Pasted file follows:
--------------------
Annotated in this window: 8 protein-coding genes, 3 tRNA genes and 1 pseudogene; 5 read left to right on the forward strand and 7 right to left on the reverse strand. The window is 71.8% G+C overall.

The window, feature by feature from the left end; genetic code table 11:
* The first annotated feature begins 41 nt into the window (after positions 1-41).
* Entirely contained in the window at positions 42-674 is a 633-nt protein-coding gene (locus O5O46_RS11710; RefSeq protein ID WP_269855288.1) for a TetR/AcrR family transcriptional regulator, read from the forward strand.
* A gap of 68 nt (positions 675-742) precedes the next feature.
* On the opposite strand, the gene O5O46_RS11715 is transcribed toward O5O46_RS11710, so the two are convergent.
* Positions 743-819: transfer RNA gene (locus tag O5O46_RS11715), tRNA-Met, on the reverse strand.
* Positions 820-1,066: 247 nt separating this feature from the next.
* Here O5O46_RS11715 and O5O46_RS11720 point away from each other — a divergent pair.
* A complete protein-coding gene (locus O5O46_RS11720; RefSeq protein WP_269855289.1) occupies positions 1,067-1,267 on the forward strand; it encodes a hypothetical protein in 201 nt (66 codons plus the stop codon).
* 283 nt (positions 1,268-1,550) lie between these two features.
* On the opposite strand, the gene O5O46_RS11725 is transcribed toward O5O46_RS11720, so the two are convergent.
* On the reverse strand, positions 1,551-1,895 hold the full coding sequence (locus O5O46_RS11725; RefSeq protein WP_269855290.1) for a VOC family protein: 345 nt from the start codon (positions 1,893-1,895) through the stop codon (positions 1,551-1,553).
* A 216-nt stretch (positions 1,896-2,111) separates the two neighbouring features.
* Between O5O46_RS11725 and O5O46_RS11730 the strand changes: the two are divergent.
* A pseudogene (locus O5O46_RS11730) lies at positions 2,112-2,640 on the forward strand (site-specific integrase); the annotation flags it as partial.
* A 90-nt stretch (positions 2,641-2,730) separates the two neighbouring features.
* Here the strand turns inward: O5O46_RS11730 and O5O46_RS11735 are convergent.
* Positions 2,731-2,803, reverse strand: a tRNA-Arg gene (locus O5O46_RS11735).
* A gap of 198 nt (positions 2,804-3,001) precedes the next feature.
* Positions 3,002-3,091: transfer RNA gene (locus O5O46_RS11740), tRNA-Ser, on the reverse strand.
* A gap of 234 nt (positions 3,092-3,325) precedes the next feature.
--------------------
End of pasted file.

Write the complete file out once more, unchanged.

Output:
Annotated in this window: 8 protein-coding genes, 3 tRNA genes and 1 pseudogene; 5 read left to right on the forward strand and 7 right to left on the reverse strand. The window is 71.8% G+C overall.

The window, feature by feature from the left end; genetic code table 11:
* The first annotated feature begins 41 nt into the window (after positions 1-41).
* Entirely contained in the window at positions 42-674 is a 633-nt protein-coding gene (locus O5O46_RS11710; RefSeq protein ID WP_269855288.1) for a TetR/AcrR family transcriptional regulator, read from the forward strand.
* A gap of 68 nt (positions 675-742) precedes the next feature.
* On the opposite strand, the gene O5O46_RS11715 is transcribed toward O5O46_RS11710, so the two are convergent.
* Positions 743-819: transfer RNA gene (locus tag O5O46_RS11715), tRNA-Met, on the reverse strand.
* Positions 820-1,066: 247 nt separating this feature from the next.
* Here O5O46_RS11715 and O5O46_RS11720 point away from each other — a divergent pair.
* A complete protein-coding gene (locus O5O46_RS11720; RefSeq protein WP_269855289.1) occupies positions 1,067-1,267 on the forward strand; it encodes a hypothetical protein in 201 nt (66 codons plus the stop codon).
* 283 nt (positions 1,268-1,550) lie between these two features.
* On the opposite strand, the gene O5O46_RS11725 is transcribed toward O5O46_RS11720, so the two are convergent.
* On the reverse strand, positions 1,551-1,895 hold the full coding sequence (locus O5O46_RS11725; RefSeq protein WP_269855290.1) for a VOC family protein: 345 nt from the start codon (positions 1,893-1,895) through the stop codon (positions 1,551-1,553).
* A 216-nt stretch (positions 1,896-2,111) separates the two neighbouring features.
* Between O5O46_RS11725 and O5O46_RS11730 the strand changes: the two are divergent.
* A pseudogene (locus O5O46_RS11730) lies at positions 2,112-2,640 on the forward strand (site-specific integrase); the annotation flags it as partial.
* A 90-nt stretch (positions 2,641-2,730) separates the two neighbouring features.
* Here the strand turns inward: O5O46_RS11730 and O5O46_RS11735 are convergent.
* Positions 2,731-2,803, reverse strand: a tRNA-Arg gene (locus O5O46_RS11735).
* A gap of 198 nt (positions 2,804-3,001) precedes the next feature.
* Positions 3,002-3,091: transfer RNA gene (locus O5O46_RS11740), tRNA-Ser, on the reverse strand.
* A gap of 234 nt (positions 3,092-3,325) precedes the next feature.